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Enter Frank Drake, a Cornell astronomer who set up Project Ozma in 1959. Using radio telescopes, scientists could listen for signals from aliens. A listening post was set up at the National Radio Astronomy Observatory in West Virginia. Drake also cobbled together the Drake Equation, which estimates the probability that, out there somewhere, there exist intelligent beings that can communicate.
You take the number of stars and multiply by the fraction that have planets, times the number of planets per star, times the fraction within a habitable zone, times the likelihood of life evolving, times the probability of it reaching a level where critters can build radio transmitters — and so on. But there is no real data to work with, so enthusiasts can go ahead and plug in their own numbers.
That’s how Sagan came up with one million civilizations. “Physics and chemistry are so constructed as to make the origin of life easy,” he said. He was whistling in the dark. If the origin of life is easy, why can’t we make it happen here, in our laboratories, by deliberate and ceaseless effort?
Then came the sleight of hand that Walter Sullivan called the “step by step dissolution of the difficulties.” Before you knew it, the probability of life evolving was said to be: If the conditions are suitable, evolution will happen, given enough time. Others have put it at close to zero, and that’s more likely. Frank Drake and colleagues have been listening in for almost 50 years now but they haven’t heard anything much beyond background hiss. A recent book, Rare Earth, concludes that conditions here are indeed “extraordinarily rare.”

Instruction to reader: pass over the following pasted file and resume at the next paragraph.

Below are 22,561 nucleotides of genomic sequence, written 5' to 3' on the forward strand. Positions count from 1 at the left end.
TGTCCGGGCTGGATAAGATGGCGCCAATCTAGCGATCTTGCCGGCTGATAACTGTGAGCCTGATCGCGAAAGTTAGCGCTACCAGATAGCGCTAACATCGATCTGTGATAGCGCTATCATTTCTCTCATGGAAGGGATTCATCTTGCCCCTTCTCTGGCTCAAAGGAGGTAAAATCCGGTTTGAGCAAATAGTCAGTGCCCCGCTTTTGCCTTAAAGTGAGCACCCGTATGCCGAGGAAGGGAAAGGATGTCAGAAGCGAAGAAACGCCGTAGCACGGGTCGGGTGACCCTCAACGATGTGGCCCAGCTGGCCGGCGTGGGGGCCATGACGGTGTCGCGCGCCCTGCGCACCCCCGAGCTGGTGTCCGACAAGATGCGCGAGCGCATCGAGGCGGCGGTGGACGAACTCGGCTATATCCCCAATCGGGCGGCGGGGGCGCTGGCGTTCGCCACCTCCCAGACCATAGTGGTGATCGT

The search for extraterrestrial intelligence started at about the same time as the search for artificial intelligence (here on Earth, beginning in 1956). So far both varieties of intelligence have proved to be elusive — much harder to locate by radio or re-create in computers than anyone imagined. Maybe it takes a designer? Or should I say Designer? Anyway, you can see why SETI makes us all a little anxious.
A man of faith in a godless age is hitting Americans where it hurts.
Mr. and Mrs. American Spectator Reader, let P.J. O’Rourke talk sense to your kids.
In Britain, defending your property can get you life.
The debacle of this president’s administration is both a cause and a symptom of the decline of American values. Unless Congress impeaches him, that decline will go on unchecked. An eminent jurist surveys the damage and assesses the chances for the recovery of our culture.
It won’t take long for conservatives to scratch this presidential wannabe off their 2008 scorecard.
The American Christmas, like the songs that celebrate it, makes room for everybody under the rainbow. Is that why so many people seem to be hostile to it?
Was the President done in by the economy, or by the politics of the economy?
H/T to National Review Online